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|dc.identifier.citation||Australian Journal of Entomology, 1997; 36(3):241-244||en|
|dc.description.abstract||Two species of parasitic wasp, Venturia canescens and Leptomastix dactylopii, were dried from alcohol using a range of methods proposed as chemical alternatives to critical point drying, i.e. hexamethyldisilazane (HMDS), amyl acetate, xylene, methyl cellusolve and acetone vapour. Also, fresh specimens of V. canescens were dried using acetone vapour, first as a fixative and then as a drying agent. Total genomic DNA was subsequently extracted and a 524 bp fragment of the mitochondrial 16S ribosomal RNA gene amplified by PCR. This indicated that all of these drying techniques yielded high-quality DNA which was amenable to PCR. the success of chemicals like HMDS as alternate rapid drying methods for wasps and other insects means that they are likely to replace critical point drying (CPD) of museum specimens in the near future. Importantly, the results from this study show that specimens, dried from alcohol using chemical techniques, are a good potential source of DNA for molecular systematics projects.||en|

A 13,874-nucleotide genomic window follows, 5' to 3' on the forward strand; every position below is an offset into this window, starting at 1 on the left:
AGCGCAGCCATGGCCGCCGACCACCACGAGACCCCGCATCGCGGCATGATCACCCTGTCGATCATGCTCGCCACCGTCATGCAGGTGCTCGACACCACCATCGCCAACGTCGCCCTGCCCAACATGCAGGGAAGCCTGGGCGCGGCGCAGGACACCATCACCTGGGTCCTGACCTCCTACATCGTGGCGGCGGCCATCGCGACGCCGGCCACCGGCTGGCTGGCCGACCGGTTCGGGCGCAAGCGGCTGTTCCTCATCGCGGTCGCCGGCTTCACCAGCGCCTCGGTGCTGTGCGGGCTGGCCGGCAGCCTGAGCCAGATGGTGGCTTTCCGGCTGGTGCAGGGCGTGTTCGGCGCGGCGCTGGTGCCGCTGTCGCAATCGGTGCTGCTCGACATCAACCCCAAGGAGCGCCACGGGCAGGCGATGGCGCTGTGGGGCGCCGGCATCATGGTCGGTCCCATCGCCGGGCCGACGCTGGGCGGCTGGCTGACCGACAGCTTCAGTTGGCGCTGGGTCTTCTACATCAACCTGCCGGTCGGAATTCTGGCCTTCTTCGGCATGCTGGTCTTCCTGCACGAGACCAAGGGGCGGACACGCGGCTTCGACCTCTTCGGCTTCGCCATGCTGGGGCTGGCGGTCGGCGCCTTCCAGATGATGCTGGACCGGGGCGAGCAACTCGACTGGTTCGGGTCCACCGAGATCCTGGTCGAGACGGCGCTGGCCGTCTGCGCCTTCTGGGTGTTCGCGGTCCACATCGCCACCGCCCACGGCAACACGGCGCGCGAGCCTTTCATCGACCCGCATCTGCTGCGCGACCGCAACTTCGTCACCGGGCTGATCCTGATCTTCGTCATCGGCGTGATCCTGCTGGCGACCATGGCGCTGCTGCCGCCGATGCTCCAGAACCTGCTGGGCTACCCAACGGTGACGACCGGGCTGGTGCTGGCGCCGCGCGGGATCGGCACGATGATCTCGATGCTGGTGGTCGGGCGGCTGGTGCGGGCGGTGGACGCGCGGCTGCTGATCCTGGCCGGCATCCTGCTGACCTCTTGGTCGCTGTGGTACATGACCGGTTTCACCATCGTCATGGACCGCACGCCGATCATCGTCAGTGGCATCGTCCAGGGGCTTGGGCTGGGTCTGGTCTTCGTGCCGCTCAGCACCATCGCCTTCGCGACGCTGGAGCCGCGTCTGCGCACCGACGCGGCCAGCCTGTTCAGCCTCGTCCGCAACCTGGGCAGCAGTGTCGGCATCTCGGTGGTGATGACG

|dc.publisher||AUSTRALIAN ENTOMOLOGICAL SOC||en|
|dc.title||Extraction and PCR of DNA from parasitoid wasps that have been chemically dried||en|
|pubs.library.collection||Agriculture, Food and Wine publications||en|
|Appears in Collections:||Agriculture, Food and Wine publications|
Environment Institute Leaders publications
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